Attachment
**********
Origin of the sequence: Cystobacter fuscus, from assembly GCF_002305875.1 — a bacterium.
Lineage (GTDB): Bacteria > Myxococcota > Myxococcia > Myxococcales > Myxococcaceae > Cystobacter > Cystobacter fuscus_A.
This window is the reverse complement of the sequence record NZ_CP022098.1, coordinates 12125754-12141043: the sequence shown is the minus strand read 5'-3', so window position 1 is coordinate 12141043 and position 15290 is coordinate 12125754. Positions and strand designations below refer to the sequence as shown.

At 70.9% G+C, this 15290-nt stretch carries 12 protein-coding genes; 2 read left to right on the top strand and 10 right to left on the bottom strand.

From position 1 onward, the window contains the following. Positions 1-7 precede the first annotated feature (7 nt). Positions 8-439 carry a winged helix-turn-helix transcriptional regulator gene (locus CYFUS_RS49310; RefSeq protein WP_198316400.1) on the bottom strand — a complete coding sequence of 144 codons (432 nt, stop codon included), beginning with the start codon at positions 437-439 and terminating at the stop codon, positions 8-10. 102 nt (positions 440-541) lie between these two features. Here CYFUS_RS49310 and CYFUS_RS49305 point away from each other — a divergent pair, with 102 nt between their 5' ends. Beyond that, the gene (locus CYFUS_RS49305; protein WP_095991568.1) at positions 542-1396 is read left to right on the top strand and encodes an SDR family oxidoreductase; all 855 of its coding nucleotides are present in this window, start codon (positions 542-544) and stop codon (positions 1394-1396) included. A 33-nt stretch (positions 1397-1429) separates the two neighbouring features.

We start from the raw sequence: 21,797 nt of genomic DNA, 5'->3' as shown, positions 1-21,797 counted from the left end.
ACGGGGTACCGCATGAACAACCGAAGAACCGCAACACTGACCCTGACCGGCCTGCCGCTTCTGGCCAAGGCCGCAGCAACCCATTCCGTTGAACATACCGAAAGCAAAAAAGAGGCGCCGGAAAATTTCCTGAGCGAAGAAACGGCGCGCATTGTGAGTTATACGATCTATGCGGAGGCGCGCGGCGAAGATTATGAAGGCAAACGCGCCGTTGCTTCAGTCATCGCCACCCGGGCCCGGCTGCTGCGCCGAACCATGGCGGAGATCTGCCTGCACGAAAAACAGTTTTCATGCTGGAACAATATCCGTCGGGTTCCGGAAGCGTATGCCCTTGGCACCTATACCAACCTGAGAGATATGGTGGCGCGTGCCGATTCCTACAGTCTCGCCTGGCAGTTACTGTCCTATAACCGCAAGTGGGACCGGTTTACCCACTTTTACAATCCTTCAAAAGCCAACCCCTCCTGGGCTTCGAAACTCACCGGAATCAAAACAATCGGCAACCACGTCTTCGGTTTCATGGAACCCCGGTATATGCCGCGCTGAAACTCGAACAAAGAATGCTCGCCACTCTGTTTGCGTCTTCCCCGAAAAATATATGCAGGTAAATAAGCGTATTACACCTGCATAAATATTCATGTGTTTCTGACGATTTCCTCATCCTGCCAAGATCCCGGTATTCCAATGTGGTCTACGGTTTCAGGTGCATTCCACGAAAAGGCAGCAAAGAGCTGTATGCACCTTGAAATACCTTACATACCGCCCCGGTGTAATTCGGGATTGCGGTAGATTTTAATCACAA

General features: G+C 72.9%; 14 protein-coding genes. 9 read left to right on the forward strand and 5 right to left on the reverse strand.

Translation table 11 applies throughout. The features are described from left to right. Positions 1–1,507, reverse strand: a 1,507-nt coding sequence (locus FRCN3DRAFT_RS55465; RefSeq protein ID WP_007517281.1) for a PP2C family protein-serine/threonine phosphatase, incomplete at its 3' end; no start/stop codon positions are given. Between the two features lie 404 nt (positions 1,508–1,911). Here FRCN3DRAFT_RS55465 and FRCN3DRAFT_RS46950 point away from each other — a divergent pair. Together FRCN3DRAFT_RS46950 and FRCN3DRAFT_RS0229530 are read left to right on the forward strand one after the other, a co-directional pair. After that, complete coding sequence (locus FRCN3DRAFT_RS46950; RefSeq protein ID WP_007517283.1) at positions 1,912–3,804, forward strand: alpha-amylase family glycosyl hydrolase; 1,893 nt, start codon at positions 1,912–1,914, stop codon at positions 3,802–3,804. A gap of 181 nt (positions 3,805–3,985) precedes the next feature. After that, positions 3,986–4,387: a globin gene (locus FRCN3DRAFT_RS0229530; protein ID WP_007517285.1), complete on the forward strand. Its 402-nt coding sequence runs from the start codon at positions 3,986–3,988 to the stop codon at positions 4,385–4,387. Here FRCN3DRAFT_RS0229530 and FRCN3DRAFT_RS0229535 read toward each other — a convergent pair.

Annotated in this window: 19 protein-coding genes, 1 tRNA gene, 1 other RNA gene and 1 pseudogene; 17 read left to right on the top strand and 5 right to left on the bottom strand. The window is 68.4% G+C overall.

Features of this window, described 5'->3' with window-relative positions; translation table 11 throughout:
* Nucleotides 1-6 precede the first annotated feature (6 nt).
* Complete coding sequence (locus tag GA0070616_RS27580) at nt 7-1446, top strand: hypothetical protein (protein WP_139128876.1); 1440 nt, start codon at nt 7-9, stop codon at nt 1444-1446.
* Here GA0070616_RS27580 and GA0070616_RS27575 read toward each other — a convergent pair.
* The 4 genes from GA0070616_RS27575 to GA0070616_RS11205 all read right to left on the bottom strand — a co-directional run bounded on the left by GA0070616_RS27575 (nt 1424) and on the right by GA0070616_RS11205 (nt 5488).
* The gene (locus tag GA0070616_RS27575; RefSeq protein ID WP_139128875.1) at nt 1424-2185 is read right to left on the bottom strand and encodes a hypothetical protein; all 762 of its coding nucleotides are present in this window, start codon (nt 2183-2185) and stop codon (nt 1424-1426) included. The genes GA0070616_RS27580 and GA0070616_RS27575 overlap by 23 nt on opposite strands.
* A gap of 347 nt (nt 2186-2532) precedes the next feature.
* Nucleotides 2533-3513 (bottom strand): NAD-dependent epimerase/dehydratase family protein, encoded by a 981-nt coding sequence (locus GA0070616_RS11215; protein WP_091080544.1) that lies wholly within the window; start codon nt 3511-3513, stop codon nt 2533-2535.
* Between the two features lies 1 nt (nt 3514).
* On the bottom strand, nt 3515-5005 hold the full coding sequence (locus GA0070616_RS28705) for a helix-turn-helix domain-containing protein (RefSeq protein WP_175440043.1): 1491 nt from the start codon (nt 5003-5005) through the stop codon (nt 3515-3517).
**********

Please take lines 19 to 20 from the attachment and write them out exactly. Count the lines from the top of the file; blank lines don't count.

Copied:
* Between the two features lies 1 nt (nt 3514).
* On the bottom strand, nt 3515-5005 hold the full coding sequence (locus GA0070616_RS28705) for a helix-turn-helix domain-containing protein (RefSeq protein WP_175440043.1): 1491 nt from the start codon (nt 5003-5005) through the stop codon (nt 3515-3517).